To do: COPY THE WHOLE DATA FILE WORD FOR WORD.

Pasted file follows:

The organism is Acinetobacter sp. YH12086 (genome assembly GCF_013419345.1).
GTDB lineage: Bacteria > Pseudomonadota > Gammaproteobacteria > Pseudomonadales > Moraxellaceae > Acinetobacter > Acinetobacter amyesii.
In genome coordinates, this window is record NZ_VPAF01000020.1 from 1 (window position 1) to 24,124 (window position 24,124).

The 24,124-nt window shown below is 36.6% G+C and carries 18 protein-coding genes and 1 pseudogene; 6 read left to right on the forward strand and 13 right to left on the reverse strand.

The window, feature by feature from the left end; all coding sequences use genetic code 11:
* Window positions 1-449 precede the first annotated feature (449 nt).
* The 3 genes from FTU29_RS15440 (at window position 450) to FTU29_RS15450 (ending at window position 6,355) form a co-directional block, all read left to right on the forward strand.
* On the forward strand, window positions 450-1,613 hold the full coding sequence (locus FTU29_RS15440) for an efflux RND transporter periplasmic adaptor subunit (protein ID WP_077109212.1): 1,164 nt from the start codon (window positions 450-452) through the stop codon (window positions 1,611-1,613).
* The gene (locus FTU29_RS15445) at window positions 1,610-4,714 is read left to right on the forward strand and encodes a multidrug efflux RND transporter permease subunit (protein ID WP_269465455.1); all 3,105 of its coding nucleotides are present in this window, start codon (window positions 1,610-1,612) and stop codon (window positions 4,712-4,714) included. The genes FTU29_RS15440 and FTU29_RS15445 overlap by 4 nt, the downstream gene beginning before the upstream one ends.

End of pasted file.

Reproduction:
The organism is Acinetobacter sp. YH12086 (genome assembly GCF_013419345.1).
GTDB lineage: Bacteria > Pseudomonadota > Gammaproteobacteria > Pseudomonadales > Moraxellaceae > Acinetobacter > Acinetobacter amyesii.
In genome coordinates, this window is record NZ_VPAF01000020.1 from 1 (window position 1) to 24,124 (window position 24,124).

The 24,124-nt window shown below is 36.6% G+C and carries 18 protein-coding genes and 1 pseudogene; 6 read left to right on the forward strand and 13 right to left on the reverse strand.

The window, feature by feature from the left end; all coding sequences use genetic code 11:
* Window positions 1-449 precede the first annotated feature (449 nt).
* The 3 genes from FTU29_RS15440 (at window position 450) to FTU29_RS15450 (ending at window position 6,355) form a co-directional block, all read left to right on the forward strand.
* On the forward strand, window positions 450-1,613 hold the full coding sequence (locus FTU29_RS15440) for an efflux RND transporter periplasmic adaptor subunit (protein ID WP_077109212.1): 1,164 nt from the start codon (window positions 450-452) through the stop codon (window positions 1,611-1,613).
* The gene (locus FTU29_RS15445) at window positions 1,610-4,714 is read left to right on the forward strand and encodes a multidrug efflux RND transporter permease subunit (protein ID WP_269465455.1); all 3,105 of its coding nucleotides are present in this window, start codon (window positions 1,610-1,612) and stop codon (window positions 4,712-4,714) included. The genes FTU29_RS15440 and FTU29_RS15445 overlap by 4 nt, the downstream gene beginning before the upstream one ends.